Stieritz says the MARCC ID is easier to obtain than a state ID but costs more. “It can be obtained with a broader range of documents than the state-issued one [but], it is intended to require enough proof of ID and residency that it will inspire confidence among the police and city departments. That is, it’s easier to get than a state ID, but not as easy as a gym membership card.. The array of acceptable documents reflect the level of background check at which our local police felt comfortable.”

 

“Many populations residing in the city — primarily certain immigrants, those reentering society from prison, and the homeless — can’t acquire a state ID, because they lack the proper documentation for it. Either they never had it to begin with or they have misplaced it in the turmoil of their lives.”

 

The $15 fee (state ID cards cost $7.50) is intended to keep the program solvent but no one will be turned away. “Catholic Charities will not deny its services to anyone,” he said. “The agency will find a way to help.”

 

Steiritz said that the city’s police and fire departments, along with homeless and prison reentry organizations, want the cards. While other cities including Los Angeles, Camden (NJ), and Philadelphia have begun their own systems, he said the religious coalition stepped up to do so when Cincinnati did not.

 

“The MARCC card can at least ensure that interactions with city officials aren’t made more difficult” for people who lose or do not have ID, and who – for reasons that can include mental problems and years of moving from place to place without ID, as well as immigration status – do not know how, or find it too complex, to track down old paperwork. “Especially since such populations can have interactions with the police, living on the streets or moving in and out of shelters, these end up not being small matters, which is why such organizations working with this group have been calling for such an ID for some time now,” he said.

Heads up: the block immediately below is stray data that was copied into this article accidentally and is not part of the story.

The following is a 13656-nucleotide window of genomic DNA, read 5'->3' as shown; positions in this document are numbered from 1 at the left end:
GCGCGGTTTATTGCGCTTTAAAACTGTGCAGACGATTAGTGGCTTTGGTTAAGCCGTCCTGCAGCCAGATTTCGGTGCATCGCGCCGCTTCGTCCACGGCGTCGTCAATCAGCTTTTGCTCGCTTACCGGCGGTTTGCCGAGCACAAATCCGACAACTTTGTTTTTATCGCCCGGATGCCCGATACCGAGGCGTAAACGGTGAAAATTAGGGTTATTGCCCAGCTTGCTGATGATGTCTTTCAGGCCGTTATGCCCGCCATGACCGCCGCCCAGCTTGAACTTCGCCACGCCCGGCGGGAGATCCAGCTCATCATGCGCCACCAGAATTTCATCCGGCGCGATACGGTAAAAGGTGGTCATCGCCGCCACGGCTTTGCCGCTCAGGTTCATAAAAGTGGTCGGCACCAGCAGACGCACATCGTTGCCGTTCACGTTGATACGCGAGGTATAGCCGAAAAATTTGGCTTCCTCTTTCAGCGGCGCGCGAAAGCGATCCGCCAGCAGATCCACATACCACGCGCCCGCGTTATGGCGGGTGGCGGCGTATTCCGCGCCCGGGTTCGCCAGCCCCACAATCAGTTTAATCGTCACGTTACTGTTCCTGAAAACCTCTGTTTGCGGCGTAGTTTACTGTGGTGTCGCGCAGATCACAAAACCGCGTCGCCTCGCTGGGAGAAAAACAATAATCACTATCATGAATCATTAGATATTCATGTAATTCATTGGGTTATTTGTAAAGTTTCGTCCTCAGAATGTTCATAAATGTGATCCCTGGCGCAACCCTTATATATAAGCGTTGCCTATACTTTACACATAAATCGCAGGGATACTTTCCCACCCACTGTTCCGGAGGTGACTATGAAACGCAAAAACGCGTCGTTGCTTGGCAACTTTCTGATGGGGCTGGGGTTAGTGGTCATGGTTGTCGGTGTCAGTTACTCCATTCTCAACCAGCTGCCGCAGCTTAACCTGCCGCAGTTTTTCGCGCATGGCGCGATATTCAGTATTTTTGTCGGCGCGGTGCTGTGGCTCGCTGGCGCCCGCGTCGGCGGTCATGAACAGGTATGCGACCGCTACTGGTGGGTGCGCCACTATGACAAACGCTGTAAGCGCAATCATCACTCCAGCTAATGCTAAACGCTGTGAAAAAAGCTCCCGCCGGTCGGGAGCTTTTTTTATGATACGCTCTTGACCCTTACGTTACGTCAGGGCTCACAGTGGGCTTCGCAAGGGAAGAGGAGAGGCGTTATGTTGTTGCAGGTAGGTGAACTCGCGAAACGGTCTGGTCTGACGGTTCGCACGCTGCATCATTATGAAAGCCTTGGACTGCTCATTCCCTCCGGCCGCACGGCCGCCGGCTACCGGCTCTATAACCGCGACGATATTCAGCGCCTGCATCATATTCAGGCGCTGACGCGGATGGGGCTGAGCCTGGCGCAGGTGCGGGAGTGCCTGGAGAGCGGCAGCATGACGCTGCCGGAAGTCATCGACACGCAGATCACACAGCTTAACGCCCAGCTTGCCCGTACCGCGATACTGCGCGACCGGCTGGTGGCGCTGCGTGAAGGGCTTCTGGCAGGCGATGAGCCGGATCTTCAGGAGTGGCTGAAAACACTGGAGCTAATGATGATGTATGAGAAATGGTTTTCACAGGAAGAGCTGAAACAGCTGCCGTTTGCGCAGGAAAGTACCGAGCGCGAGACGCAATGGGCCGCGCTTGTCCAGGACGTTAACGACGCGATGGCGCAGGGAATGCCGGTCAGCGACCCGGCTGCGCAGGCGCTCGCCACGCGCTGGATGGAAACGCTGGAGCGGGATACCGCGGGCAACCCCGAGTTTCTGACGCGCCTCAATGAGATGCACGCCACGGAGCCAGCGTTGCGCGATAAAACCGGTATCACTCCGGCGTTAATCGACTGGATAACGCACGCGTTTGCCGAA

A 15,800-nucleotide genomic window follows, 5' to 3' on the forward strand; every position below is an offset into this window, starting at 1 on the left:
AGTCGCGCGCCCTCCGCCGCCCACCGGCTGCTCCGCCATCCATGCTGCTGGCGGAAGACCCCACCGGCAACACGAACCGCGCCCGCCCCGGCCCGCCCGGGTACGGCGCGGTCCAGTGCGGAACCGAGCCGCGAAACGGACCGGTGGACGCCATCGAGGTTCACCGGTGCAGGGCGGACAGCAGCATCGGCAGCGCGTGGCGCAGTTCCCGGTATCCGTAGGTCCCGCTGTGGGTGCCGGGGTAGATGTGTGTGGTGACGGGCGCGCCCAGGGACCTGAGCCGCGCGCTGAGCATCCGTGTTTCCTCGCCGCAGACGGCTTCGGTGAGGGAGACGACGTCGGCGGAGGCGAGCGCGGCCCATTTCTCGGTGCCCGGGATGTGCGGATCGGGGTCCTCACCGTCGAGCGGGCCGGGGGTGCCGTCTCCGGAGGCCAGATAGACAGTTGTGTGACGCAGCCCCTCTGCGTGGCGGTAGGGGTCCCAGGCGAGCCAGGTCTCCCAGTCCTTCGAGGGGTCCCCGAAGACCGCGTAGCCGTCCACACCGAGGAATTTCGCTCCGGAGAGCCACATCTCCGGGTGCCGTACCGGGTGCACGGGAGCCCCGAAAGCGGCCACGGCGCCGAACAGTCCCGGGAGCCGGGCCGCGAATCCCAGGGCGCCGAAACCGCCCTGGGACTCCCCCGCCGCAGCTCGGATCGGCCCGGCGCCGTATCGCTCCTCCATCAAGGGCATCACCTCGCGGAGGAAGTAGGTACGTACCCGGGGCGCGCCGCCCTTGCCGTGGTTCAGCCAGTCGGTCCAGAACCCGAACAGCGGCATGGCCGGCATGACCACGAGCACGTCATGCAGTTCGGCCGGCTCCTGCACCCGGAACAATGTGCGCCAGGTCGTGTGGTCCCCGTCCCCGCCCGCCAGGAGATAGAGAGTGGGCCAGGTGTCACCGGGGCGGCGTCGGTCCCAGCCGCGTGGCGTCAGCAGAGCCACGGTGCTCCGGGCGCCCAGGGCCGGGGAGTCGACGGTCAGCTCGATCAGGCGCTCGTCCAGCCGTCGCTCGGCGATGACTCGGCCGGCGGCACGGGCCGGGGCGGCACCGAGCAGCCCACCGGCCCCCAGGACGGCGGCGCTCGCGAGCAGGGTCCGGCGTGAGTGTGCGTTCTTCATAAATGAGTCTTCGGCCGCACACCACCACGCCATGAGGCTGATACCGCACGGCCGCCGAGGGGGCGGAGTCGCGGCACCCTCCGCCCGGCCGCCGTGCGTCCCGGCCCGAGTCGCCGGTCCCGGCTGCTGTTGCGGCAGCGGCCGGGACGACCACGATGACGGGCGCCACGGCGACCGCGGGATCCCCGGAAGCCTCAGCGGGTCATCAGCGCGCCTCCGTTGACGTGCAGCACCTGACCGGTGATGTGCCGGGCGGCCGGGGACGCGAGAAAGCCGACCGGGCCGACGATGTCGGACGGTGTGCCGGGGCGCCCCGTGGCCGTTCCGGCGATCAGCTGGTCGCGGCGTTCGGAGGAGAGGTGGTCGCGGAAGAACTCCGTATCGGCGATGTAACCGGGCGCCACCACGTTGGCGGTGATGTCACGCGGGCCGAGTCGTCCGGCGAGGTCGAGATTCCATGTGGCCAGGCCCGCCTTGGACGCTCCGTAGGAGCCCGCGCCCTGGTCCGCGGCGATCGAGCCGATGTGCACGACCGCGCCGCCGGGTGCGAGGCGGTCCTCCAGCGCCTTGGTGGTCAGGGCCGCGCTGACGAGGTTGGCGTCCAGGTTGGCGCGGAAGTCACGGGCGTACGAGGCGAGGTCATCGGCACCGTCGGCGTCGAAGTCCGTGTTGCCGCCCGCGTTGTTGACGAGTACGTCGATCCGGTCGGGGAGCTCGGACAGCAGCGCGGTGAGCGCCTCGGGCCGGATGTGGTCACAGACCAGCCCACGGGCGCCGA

Although Catholic Charities will not keep copies of the IDs it verifies, Steirtz said that it will provide proof that documents were presented and verified. “The whole system essentially rests on city officials’ trust in the accuracy of the card,” he said.

 

“The Archbishop, Catholic Charities, and numerous faith communities support this, because it addresses a concern of human dignity for these vulnerable populations and enables them, regardless of economic status or country of origin, to be identified in our community.”


Catholic Charities is prepared to dispense 2000 ID cards in the first of a three- year trial period.

 

MARCC and the The Archdiocese say that the system is legal in Ohio and solves a vexing problem. As for the problem of undocumented immigrants, Steirizt said, ” The only solution that the MARCC ID card provides is that it enables them to identify themselves to the police more readily and access universal city services that aren’t required to be accessed via state or federal identification.


“While our national immigration system continues to be broken, this is a stop gap measure for a specific situation faced by such immigrants in our local community. It’s something we are doing along with our ongoing efforts to advocate for comprehensive immigration reform.  It offers no additional ‘rights’ to anyone. It simply allows an immigrant – or anyone else – to let police and local officials know who they are. Cincinnati police are not ICE officials. Their job is to respond to the victims of crime. Hence, the police want this ID to facilitate that process.”

 

Founded after the 1967 Cincinnati riots, MARCC addresses civic and social issues, choosing two at a time to focus on in monthly meertings. MARCC members include 17 “Judicatories” (member religious groups that each elect delegates) whose members include  the Archdiocese of Cincinnati; a number of Protestant Christian communions; a Jewish coalition; Unitarian-Universalists; the Cincinnati Muslim Community Center; and Volunteers of America, an interfaith ministry serving homeless people, addicts, and other vulnerable populations.

 

 

See the MARCC ID application here.